If you haven’t noticed already, I can definitely err on the side of music nerd, but even I can say the exhaustive list of exclusive releases for Record Store Day every year can be somewhat overwhelming.
And I realize that’s a really good problem to have, especially for vinyl lovers and collectors. Still, as a journalist, I have a hard time saying what “the best” releases are or which “top picks” you should be excited about for the once-a-year record shop event.
There’s just so much to listen to and read up on, from so many eras and genres it can make your head spin (in a good way).
So I’m going to give you a rundown of my personal dream list of releases I’d like to add to my collection this year. But I highly encourage everybody to go to Recordstoreday.com and skim through the list of hundreds of releases coming out Saturday at real, live music stores (locally, at Monster Music in West Ashley and Movies and its sister store, Cat’s Music, in Summerville).
Each album description offers something to sink your teeth into: why it’s being released or re-released, where it was recorded, who’s resurrecting what. It’s a beautiful symphony in itself.
So here’s my wish list, maybe they’ll make some appearances on yours, too.
“The Basement Tapes” by Bob Dylan and The Band. While Bob Dylan recovered from a motorcycle accident in 1967 in Woodstock, N.Y., members of his band, then known as The Hawks, now known as The Band, visited and informally collaborated with him on some cover songs and rootsy originals. Given the backdrop of his most recent album (see Page E14), the traditional standards and folk covers Dylan recorded in 1967 highlight his lifelong love affair with old-fashion music.
Elvis Presley’s first ever recording. Yes, you read that correctly. Jack White of the White Stripes and mastermind of Third Man Records purchased the original acetate copy of Presley’s first-ever studio recordings, “My Happiness” and “That’s When Your Heartaches Begin,” at an auction in January for $300,000. White, being the typical knight-in-shining-armor of the music industry, had the recordings transferred to 10-inch vinyls that will be sold to the masses on Record Store Day. And the best news yet, Galen Hudson, owner of Monster Music and Movies, said he’ll have plenty of copies in stock Saturday. Thank you, thank you very much.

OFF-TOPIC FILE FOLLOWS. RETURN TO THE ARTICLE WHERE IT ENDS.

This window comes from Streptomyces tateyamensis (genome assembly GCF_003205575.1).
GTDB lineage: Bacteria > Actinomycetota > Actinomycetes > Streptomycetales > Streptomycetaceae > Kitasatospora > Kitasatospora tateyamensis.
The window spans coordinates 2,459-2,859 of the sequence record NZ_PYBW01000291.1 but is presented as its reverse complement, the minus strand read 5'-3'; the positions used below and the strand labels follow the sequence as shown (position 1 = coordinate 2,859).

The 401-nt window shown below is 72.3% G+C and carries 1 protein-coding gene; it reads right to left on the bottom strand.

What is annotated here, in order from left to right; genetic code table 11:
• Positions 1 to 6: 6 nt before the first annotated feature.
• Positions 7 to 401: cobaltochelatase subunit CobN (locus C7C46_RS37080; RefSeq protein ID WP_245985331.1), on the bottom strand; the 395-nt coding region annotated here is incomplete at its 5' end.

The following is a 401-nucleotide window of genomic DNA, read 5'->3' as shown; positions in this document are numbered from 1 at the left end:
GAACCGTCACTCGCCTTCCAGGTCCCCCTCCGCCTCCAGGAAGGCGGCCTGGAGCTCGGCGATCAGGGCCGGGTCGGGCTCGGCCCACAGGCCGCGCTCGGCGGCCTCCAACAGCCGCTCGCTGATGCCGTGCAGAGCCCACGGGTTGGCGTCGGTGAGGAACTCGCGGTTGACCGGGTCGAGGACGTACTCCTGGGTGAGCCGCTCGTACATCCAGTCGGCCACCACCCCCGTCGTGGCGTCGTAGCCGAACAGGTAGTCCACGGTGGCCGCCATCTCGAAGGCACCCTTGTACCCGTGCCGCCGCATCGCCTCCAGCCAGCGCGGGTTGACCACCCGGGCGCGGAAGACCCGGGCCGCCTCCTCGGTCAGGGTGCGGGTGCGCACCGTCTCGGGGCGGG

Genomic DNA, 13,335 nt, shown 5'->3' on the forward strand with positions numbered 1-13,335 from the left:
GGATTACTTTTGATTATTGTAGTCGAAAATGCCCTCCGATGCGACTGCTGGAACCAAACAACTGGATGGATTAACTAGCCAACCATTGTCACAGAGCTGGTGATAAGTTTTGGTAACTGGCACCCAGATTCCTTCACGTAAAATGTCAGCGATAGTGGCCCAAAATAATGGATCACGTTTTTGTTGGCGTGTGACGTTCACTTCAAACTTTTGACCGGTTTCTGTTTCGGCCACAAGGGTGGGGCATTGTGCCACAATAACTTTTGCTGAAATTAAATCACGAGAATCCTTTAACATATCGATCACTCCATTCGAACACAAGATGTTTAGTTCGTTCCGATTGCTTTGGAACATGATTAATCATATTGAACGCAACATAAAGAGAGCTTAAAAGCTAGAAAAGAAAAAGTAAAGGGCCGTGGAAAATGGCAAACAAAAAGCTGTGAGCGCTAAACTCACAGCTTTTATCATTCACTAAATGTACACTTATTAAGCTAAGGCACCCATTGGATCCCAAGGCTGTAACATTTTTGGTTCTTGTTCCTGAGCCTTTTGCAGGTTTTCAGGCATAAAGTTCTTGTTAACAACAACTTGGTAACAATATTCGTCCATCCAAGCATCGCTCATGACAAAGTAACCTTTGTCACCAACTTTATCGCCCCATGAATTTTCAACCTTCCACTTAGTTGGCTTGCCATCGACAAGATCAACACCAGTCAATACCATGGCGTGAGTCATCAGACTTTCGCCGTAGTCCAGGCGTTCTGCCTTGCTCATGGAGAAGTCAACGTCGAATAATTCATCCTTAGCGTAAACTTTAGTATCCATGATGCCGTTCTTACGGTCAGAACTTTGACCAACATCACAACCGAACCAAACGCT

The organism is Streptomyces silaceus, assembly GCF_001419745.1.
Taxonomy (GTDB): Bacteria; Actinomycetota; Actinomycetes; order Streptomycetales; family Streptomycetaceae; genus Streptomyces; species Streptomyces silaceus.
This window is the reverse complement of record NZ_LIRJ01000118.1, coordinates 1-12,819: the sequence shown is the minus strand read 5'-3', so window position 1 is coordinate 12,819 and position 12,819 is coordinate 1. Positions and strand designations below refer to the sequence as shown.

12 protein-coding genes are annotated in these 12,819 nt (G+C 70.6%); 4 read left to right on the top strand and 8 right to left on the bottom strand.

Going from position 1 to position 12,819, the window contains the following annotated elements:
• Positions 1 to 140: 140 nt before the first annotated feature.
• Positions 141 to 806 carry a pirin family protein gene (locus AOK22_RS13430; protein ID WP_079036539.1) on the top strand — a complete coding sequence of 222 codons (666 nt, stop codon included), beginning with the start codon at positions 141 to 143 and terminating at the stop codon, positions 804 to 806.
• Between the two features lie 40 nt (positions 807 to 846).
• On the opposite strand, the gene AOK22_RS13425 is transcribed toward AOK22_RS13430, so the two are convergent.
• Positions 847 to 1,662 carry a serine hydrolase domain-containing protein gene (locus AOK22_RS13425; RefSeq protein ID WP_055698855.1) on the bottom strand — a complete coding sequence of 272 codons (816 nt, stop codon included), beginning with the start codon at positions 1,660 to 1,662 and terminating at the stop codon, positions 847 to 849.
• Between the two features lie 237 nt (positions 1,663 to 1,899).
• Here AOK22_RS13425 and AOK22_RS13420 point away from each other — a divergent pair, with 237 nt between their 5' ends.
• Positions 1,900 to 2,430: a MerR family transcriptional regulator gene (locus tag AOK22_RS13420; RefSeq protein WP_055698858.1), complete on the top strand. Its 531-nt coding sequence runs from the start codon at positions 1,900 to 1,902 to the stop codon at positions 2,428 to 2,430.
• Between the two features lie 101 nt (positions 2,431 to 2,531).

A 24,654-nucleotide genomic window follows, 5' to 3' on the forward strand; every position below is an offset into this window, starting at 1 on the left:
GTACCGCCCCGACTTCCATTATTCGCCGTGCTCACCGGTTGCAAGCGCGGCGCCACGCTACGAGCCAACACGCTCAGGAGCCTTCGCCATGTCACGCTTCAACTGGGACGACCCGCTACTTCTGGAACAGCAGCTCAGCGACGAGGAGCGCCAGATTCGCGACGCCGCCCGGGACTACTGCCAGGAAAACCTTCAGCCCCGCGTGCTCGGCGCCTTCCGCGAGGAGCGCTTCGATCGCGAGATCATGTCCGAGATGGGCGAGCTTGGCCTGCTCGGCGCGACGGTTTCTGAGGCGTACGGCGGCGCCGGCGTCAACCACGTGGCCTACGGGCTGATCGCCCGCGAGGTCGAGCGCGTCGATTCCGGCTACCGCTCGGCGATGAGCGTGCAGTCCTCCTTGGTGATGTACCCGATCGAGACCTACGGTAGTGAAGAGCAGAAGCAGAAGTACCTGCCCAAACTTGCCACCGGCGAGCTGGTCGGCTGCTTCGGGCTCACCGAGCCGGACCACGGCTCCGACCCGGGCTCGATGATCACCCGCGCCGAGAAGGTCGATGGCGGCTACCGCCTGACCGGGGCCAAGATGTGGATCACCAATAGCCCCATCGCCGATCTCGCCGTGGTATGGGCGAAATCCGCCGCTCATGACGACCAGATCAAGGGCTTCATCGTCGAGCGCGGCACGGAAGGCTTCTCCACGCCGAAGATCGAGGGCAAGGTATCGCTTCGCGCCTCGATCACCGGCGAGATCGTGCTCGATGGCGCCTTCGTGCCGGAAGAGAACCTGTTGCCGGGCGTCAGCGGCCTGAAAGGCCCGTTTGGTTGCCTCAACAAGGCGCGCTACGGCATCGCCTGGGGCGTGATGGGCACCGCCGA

“Live at the Fillmore East” by Sly and the Family Stone. This album title is most often associated with the Allman Brothers Band, whose 1971 recording is considered one of the greatest live albums of all time. But I’d argue Sly and the Family Stone’s performance at the Fillmore in 1968 could be right up there on the legendary scale. This concert came just before the “Everyday People” single would make them a household name, so this two-night live recording captured their raw spirit just before reaching commercial success. A high-energy, multicultural and mixed-gender band, Sly and the Family Stone was unlike any other group at the time, and this album illustrates how they pioneered new territory for the funk era of the ’70s. I picture myself opening all the windows in my house and blasting this as loud as possible every Saturday morning this summer.
“Live Harvest” by Blitzen Trapper. I’m including this record in my wish list more out of curiosity than anything else. Because a modern folk outlet covering any of Neil Young’s older records is a pretty bold move, especially in a live setting. I really like Blitzen Trapper mostly for the fuzzy guitar riffs and catchy rhythms, while Young is my cerebral go-to. I’m going to give the band the benefit of the doubt and say they wouldn’t release an album like this unless they could really get to the heart of Young’s earnest crooning, especially on the deeply personal “The Needle and the Damage Done.” We’ll see.
“Fox Confessor Brings the Flood” by Neko Case. I’ll admit I have this digital album, but something about Neko Case’s voice is just made for vinyl. This 2006 full-length is one of my favorites in the country singer’s vault, partly because of the guest appearance by The Band’s Garth Hudson in songs like “Margaret vs. Pauline.” His piano riffs are striking, almost haunting, which is so fitting for this storybook-themed album. The record has long been out of print, so the Record Store Day release is a rare chance to get a hard copy.
“Wake up to Find Out” by Grateful Dead. Somewhere deep in my soul lives a tie-dye-clad hippie who just can’t get enough of the Grateful Dead, despite the millions of times she’s heard songs like “Jack Straw” and “Ramble on Rose,” classics that populate this 1990 recording from a Uniondale, New York, concert. It was released last year on CD as part of the “Spring 90 (The Other One),” box set, but this is its vinyl debut. Without tickets to the Grateful Dead 50th Reunion Concert coming up in July, this record just might be my own personal way to celebrate the band’s timeless music.
Music geekdom aside, Record Store Day at Monster Music and Movies and Cat’s Music has something for everybody, not just collectors. On Saturday, the shops are hosting free all-day events with live music, food, games and storewide sales from 15 percent to 35 percent off.
Reach Abigail Darlington at 937-5906 and follow her on Twitter @A_Big_Gail.